PHYSICIAN TRAINEES’ EXPERIENCES OF MORAL DISTRESS REGARDING POTENTIALLY FUTILE TREATMENTS AT THE END OF LIFE IN THE UNITED KINGDOM: A QUALITATIVE STUDY

Elizabeth Dzeng, MD, MPH, PhD (ethics/sociology)*, UCSF, San Francisco, CA;Rachel Weiss, MD, UCSF Medical Center, San Francisco, CA and Sophie Vergnaud, MBBS BSc MRCP(UK), NHS North East London, London, United Kingdom

Meeting: Hospital Medicine 2017, May 1-4, 2017; Las Vegas, Nev.

Abstract number: 60

Categories: Other, Research Abstracts

Keywords: , , ,

Background: Moral distress, the inability to act in accordance with one’s ethical beliefs due to hierarchical or institutional constraints, has been associated with burnout and poorer well-being.  Significant moral distress amongst American physician trainees might occur when they feel obligated to provide treatments at the end of life that they believe to be futile or harmful. Policies in the United Kingdom permit physicians to make a decision to withhold or abort resuscitation that they believe would be inappropriate or ineffective following discussions with the family. The aim of this study was to explore whether moral distress surrounding resuscitation at the end of life occurred in the UK, a country whose health policies surrounding end of life care are notably different than those in the United States.

Methods: We conducted semi-structured in-depth interviews with 14 junior doctors (equivalent of residents and fellows) in the UK regarding moral distress and attitudes surrounding do-not-resuscitate (DNR) decision-making. Interviews, which were audio-taped and professionally transcribed, lasted an average of 60 minutes. Transcripts were analyzed and double coded using thematic analysis. Themes and patterns emerged from initial interviews and analysis, and were refined and validated in subsequent interviews through questions added to the interview guide and probing of key themes during the interviews.

Results: UK trainees infrequently experienced feelings of ethical conflict surrounding resuscitation, though some respondents did note one or two rare but notable cases of resuscitation they felt were inappropriate. Themes that arose included a feeling of shared attitudes around providing care that was in a patient’s best interest. Please see Table 1 for example quotations of UK junior doctors. Distress instead appeared to arise from other areas such as insufficient resources or personnel to provide optimal care and a lack of control over the nature of their work.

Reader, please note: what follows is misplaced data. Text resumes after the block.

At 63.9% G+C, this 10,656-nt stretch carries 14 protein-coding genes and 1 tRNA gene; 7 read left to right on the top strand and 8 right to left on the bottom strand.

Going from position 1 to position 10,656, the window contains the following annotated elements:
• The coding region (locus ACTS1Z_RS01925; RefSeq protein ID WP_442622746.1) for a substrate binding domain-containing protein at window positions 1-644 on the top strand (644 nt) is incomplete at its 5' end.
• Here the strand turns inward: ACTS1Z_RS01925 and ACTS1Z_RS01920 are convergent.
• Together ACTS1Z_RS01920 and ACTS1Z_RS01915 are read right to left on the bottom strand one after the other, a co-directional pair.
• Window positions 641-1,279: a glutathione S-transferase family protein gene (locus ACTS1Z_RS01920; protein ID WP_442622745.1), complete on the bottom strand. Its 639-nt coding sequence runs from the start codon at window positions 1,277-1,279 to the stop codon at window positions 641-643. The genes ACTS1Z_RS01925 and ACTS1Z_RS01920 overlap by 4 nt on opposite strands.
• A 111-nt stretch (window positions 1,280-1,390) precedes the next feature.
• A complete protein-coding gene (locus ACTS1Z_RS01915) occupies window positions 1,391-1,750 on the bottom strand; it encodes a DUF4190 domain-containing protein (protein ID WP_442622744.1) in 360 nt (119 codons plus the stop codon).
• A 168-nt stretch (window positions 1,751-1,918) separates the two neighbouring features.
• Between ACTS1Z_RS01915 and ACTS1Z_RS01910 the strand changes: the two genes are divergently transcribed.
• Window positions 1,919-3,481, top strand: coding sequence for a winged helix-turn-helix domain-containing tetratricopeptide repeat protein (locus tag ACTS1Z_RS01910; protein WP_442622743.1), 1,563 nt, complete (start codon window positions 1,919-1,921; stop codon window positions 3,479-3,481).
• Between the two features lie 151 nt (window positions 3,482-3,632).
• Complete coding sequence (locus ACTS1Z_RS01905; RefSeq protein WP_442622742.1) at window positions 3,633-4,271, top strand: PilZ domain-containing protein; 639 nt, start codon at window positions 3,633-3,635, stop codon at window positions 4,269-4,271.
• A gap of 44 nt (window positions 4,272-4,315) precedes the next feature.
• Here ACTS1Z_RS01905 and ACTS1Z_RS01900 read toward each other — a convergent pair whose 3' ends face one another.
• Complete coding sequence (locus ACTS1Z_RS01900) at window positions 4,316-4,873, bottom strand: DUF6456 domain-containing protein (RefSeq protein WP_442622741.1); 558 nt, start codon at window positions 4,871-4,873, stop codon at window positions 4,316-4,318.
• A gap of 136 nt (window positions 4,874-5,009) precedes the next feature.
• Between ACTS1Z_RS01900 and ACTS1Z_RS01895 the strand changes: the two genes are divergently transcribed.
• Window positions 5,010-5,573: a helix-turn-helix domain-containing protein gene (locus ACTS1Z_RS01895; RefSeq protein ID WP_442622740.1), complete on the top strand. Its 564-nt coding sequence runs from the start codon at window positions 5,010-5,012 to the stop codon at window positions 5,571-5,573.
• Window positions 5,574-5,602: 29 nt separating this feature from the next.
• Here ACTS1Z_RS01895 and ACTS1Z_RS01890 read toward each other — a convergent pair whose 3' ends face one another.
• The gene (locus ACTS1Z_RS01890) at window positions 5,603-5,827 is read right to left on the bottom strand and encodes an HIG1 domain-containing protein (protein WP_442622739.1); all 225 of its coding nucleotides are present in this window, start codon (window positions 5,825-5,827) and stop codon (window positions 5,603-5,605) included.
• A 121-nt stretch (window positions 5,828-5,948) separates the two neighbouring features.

Conclusions: Taken together with the US data previously described in Dzeng, et al., 2016, we describe different degrees of moral distress and distress surrounding potentially futile care and resuscitation at the end of life between US and UK trainees. We hypothesize that UK policies and culture allow physicians to withhold inappropriate or ineffective resuscitation, allowing physicians to act in ways that are in accordance with their ethical beliefs. Different policies surrounding resuscitation at the end of life in the US and UK might contribute to different degrees of moral distress amongst physician trainees regarding potentially futile treatments at the end of life.

To cite this abstract:

Dzeng, E; Weiss, R; Vergnaud, S . PHYSICIAN TRAINEES’ EXPERIENCES OF MORAL DISTRESS REGARDING POTENTIALLY FUTILE TREATMENTS AT THE END OF LIFE IN THE UNITED KINGDOM: A QUALITATIVE STUDY. Abstract published at Hospital Medicine 2017, May 1-4, 2017; Las Vegas, Nev. Abstract 60. Journal of Hospital Medicine. 2017; 12 (suppl 2). https://www.shmabstracts.com/abstract/physician-trainees-experiences-of-moral-distress-regarding-potentially-futile-treatments-at-the-end-of-life-in-the-united-kingdom-a-qualitative-study/. Accessed September 23, 2019.

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